Introduction to Lifespan Psychology
- Introduction to Lifespan Psychology
This course provides an overview, from a psychological perspective, of human development from conception through death, including biological and environmental influences. Theories and research of physical, cognitive, personality, and social development are examined, as well as attention to developmental problems.
Most four-year institutions will treat this course as generic lower division psychology elective units, although it is a required course for many nursing programs. It may be cross-listed with child development, Education, and/or sociology courses but must include a major focus on psychological theories, research, and perspectives.
English, one level below transfer (i.e., eligibility for English composition (C-ID ENGL 100)) and reading (a course with an exiting skill of ability to read a college level text).
- human development - definitions and controversies in the field (traditional Vs lifespan, continuous Vs discontinuous, nature Vs nurture)
- the scientific method
- approaches to studying change over time
- Developmental Theories
- Psychodynamic theories
- Behavioral and Social Cognitive Theories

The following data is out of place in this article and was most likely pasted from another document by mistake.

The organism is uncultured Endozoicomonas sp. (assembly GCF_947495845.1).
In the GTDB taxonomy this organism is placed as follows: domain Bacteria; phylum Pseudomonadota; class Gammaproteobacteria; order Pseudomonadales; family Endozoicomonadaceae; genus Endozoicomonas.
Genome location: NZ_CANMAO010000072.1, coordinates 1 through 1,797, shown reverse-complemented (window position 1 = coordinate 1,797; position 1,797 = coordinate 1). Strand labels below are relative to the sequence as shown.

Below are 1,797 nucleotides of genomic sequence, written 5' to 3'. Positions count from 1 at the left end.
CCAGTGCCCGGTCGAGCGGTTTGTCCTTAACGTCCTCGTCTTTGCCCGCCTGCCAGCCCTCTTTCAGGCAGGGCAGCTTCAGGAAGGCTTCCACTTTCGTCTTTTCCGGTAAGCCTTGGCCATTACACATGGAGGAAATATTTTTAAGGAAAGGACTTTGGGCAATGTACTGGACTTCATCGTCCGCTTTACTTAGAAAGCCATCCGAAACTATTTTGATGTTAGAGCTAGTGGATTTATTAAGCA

- Contextual theories (e.g., sociocultural)
- Cognitive theories
- Genes, chromosomes and genetic transmission
- Genetic and chromosomal disorders
- Prenatal Development and Birth
- Stages of prenatal development and birth (labor)
- Effects of the environment on prenatal development
- Neonatal testing and competencies
- Physical, cognitive, and psychosocial development during infancy, early childhood, middle childhood, adolescence, early adulthood, middle adulthood, and late adulthood
- Death and Dying
At the conclusion of this course, the student should be able to:
- Contrast and compare developmental theories and approaches (including how different theoretical perspectives affect or determine the research and applications that arise from them)
- Analyze elements of a scientific approach to understanding human development in a biopsychosocial context
- Identify biological, psychological, and sociocultural influences on lifespan development
- Describe the ways in which psychological principles and research apply to real world problems and issues across the lifespan
- Describe the sequences of physical, social, and cognitive development across the lifespan, using the constructs and conceptual framework provided by psychological perspectives.
- Identify and describe the techniques and methods used by developmental psychologists to study human development.
- Identify and describe classic and contemporary theories and research in lifespan psychology.
- Describe the developing person at different periods of the lifespan.
- Identify possible causes or sources of developmental change and reasons for disturbances in the developmental process
Santrock, Lifespan Development
Berk, Development Through the Lifespan
Boyd and Bee, Lifespan Development
Psychology, lifespan, psych, life
- February 09, 2011
- March 03, 2015